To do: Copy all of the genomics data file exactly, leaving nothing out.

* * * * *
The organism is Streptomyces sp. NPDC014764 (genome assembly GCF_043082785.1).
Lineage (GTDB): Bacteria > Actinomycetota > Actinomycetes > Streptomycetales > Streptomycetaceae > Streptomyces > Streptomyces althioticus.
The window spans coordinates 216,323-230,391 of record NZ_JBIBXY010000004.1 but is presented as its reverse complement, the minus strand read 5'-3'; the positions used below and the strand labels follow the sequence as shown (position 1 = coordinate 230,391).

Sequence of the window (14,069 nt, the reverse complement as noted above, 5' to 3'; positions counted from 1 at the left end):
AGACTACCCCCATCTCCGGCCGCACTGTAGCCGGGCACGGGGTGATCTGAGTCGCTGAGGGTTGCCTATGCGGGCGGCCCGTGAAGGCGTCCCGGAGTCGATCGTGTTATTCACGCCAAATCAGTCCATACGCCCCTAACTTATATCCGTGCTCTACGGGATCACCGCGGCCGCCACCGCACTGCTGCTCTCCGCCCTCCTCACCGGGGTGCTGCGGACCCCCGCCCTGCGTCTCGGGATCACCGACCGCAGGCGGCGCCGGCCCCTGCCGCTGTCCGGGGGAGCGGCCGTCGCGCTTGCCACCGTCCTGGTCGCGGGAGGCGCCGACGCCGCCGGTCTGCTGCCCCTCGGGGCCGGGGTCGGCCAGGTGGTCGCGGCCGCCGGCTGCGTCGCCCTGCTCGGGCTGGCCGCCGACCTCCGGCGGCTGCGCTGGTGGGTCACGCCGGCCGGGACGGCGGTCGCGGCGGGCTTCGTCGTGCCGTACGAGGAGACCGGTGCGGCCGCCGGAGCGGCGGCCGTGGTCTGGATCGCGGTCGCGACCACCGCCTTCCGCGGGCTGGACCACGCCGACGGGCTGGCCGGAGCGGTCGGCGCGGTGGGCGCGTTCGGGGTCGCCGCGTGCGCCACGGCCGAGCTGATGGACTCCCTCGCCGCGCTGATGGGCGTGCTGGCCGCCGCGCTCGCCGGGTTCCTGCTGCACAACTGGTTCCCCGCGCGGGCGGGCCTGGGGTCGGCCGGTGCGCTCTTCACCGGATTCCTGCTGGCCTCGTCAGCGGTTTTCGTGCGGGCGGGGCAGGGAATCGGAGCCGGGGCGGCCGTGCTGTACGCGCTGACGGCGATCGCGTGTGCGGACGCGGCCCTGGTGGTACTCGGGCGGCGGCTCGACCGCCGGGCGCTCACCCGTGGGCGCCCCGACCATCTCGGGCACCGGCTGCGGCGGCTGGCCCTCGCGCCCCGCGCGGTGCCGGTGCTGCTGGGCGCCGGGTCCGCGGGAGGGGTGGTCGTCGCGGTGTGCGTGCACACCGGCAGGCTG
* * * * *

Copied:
The organism is Streptomyces sp. NPDC014764 (genome assembly GCF_043082785.1).
Lineage (GTDB): Bacteria > Actinomycetota > Actinomycetes > Streptomycetales > Streptomycetaceae > Streptomyces > Streptomyces althioticus.
The window spans coordinates 216,323-230,391 of record NZ_JBIBXY010000004.1 but is presented as its reverse complement, the minus strand read 5'-3'; the positions used below and the strand labels follow the sequence as shown (position 1 = coordinate 230,391).

Sequence of the window (14,069 nt, the reverse complement as noted above, 5' to 3'; positions counted from 1 at the left end):
AGACTACCCCCATCTCCGGCCGCACTGTAGCCGGGCACGGGGTGATCTGAGTCGCTGAGGGTTGCCTATGCGGGCGGCCCGTGAAGGCGTCCCGGAGTCGATCGTGTTATTCACGCCAAATCAGTCCATACGCCCCTAACTTATATCCGTGCTCTACGGGATCACCGCGGCCGCCACCGCACTGCTGCTCTCCGCCCTCCTCACCGGGGTGCTGCGGACCCCCGCCCTGCGTCTCGGGATCACCGACCGCAGGCGGCGCCGGCCCCTGCCGCTGTCCGGGGGAGCGGCCGTCGCGCTTGCCACCGTCCTGGTCGCGGGAGGCGCCGACGCCGCCGGTCTGCTGCCCCTCGGGGCCGGGGTCGGCCAGGTGGTCGCGGCCGCCGGCTGCGTCGCCCTGCTCGGGCTGGCCGCCGACCTCCGGCGGCTGCGCTGGTGGGTCACGCCGGCCGGGACGGCGGTCGCGGCGGGCTTCGTCGTGCCGTACGAGGAGACCGGTGCGGCCGCCGGAGCGGCGGCCGTGGTCTGGATCGCGGTCGCGACCACCGCCTTCCGCGGGCTGGACCACGCCGACGGGCTGGCCGGAGCGGTCGGCGCGGTGGGCGCGTTCGGGGTCGCCGCGTGCGCCACGGCCGAGCTGATGGACTCCCTCGCCGCGCTGATGGGCGTGCTGGCCGCCGCGCTCGCCGGGTTCCTGCTGCACAACTGGTTCCCCGCGCGGGCGGGCCTGGGGTCGGCCGGTGCGCTCTTCACCGGATTCCTGCTGGCCTCGTCAGCGGTTTTCGTGCGGGCGGGGCAGGGAATCGGAGCCGGGGCGGCCGTGCTGTACGCGCTGACGGCGATCGCGTGTGCGGACGCGGCCCTGGTGGTACTCGGGCGGCGGCTCGACCGCCGGGCGCTCACCCGTGGGCGCCCCGACCATCTCGGGCACCGGCTGCGGCGGCTGGCCCTCGCGCCCCGCGCGGTGCCGGTGCTGCTGGGCGCCGGGTCCGCGGGAGGGGTGGTCGTCGCGGTGTGCGTGCACACCGGCAGGCTG